Today’s parking systems primarily use ultrasonic sensors, a low-cost solution that can detect objects nearby. Although this technology is well-established, original equipment manufacturers (OEMs) must meet evolving requirements for parking assistance and autonomous parking applications in a cost-sensitive market, while tier-1 manufacturers see diminishing returns on their efforts to extract more performance from ultrasonic sensing.
The next generation of parking assistance, autonomous parking, and valet parking assist systems will all require detection of the vehicle’s surroundings with greater resolution, accuracy, and range than what is capable with ultrasonic sensing alone.
Where ultrasonic sensors are today
Ultrasonic parking systems vary in autonomy levels, from alerting drivers of detected objects to maneuvering the vehicle into parking spaces with the assistance of camera sensing. As shown in Figure 1, these systems use eight to 12 ultrasonic sensors positioned around the vehicle to achieve full coverage, with a typical detection range of 10 cm to 5 m.
Figure 1: Comparison of an ultrasonic sensor (left) and an AWRL1432 sensor (right) parking configuration
Ultrasonic sensors detect objects by emitting sound waves that are reflected by objects in its path. They measure the elapsed time between the emission of the sound wave and the reception of its echo to calculate the distance of nearby objects. Today, these sensors typically send the entire waveform of the received signal over high-speed Distributed System Interface (DSI3) channels to a central sensor fusion electronic control unit (ECU).
In contrast to ultrasonic sensors that emit sound waves, millimeter-wave (mmWave) radar sensors detect objects by emitting electromagnetic waves whose frequency increases over time. These signals reflect off of objects in a given pathway. The mmWave sensor measures changes in the properties of the detected objects to calculate their distance, velocity and angle of arrival.
77-GHz mmWave radar has steadily grown in popularity for both advanced driver assistance systems and body applications because of its wide radio frequency bandwidth, which enable precise range and velocity measurements. Despite its low cost, devices such as TI’s AWRL1432 single-chip radar sensor enable the accurate detection of objects in a range of 4 cm to 10 m and beyond, depending on antenna configuration. This extended range detects obstacles earlier, giving drivers more time to react and maneuver safely.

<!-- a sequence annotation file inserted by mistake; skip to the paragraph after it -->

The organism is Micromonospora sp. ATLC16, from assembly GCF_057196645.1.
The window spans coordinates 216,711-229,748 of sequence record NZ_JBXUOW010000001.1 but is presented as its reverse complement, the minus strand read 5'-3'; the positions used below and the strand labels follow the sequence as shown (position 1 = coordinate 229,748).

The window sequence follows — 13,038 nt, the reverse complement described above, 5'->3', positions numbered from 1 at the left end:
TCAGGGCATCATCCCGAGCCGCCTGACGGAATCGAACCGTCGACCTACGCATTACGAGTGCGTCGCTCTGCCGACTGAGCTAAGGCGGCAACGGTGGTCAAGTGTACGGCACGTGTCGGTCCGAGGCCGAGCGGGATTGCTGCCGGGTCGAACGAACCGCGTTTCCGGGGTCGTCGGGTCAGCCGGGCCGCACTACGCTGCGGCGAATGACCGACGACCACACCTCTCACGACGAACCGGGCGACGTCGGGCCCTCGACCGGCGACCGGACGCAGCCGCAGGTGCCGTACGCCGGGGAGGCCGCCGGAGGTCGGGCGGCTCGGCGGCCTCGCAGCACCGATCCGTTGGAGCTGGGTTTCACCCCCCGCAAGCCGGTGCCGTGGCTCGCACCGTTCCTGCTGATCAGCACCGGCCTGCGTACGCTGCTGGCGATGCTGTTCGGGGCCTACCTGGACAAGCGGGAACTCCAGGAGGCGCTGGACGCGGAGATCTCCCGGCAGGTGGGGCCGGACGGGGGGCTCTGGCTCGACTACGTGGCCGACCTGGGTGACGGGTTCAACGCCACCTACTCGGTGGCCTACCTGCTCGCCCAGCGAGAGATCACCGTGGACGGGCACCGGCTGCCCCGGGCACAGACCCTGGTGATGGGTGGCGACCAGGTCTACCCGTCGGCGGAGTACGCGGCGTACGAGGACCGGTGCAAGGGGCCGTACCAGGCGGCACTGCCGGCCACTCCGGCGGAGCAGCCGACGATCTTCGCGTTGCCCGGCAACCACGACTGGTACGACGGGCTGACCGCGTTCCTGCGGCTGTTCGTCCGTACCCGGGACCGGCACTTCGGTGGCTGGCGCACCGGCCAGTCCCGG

Advantages of using radar sensors for parking assistance
Ultrasonic sensors are optimized for the transmission of sound waves through one type of medium, such as air; thus, environmental conditions like mud, rain and fog can limit its performance. In contrast, the electromagnetic waves used by mmWave radar do not require a transmission medium, and can provide precise object detection under any external condition. Radar sensors are also generally less prone to false readings than ultrasonic sensors, offering a reliable solution for parking assistance functions.
Also, because ultrasonic sensors are affected by the mediums through which their sound waves propagate, installing an ultrasonic parking system in a vehicle involves a difficult process of drilling and painting holes in the bumper, incurring a significant cost to OEMs. In contrast, mmWave radar sensors can be mounted on the vehicle bumper as shown in Figure 2, simplifying installation while preserving aesthetics.
TI’s AWRL1432 mmWave radar sensor integrates the analog front end with a digital processing back end, enabling the transfer of processed output data over a cost-effective Controller Area Network Flexible Data-Rate channel for decision-making by the central ECU. The DSI3 cabling required to communicate waveform data from ultrasonic sensors to the central ECU is expensive in comparison. You can also use the AWRL1432 sensor in conjunction with existing corner radars on vehicles, which are becoming commonplace, allowing for multipurpose sensor reuse in an increasingly space-constrained sensing system.
Figure 2: A multimode corner radar system with the AWRL1432
The AWRL1432 sensor provides greater range, resolution and accuracy to help meet today’s requirements for not just parking assistance but entry-level blind-spot detection and higher-autonomy future applications such as valet parking. Its low-power architecture requires less active power and introduces idle and deep-sleep modes, offering the benefits of radar in kick-to-open and door-sensing applications that require battery power.
The AWRL1432 sensor not only enables OEMs and tier-1 manufacturers to improve radar performance in parking systems, but also enables implementation into exterior applications previously gated by cost and power. These features enable the development of software-defined, multipurpose radar that can reuse the same hardware and shorten engineering cycles across applications for the next generation of near-field sensing.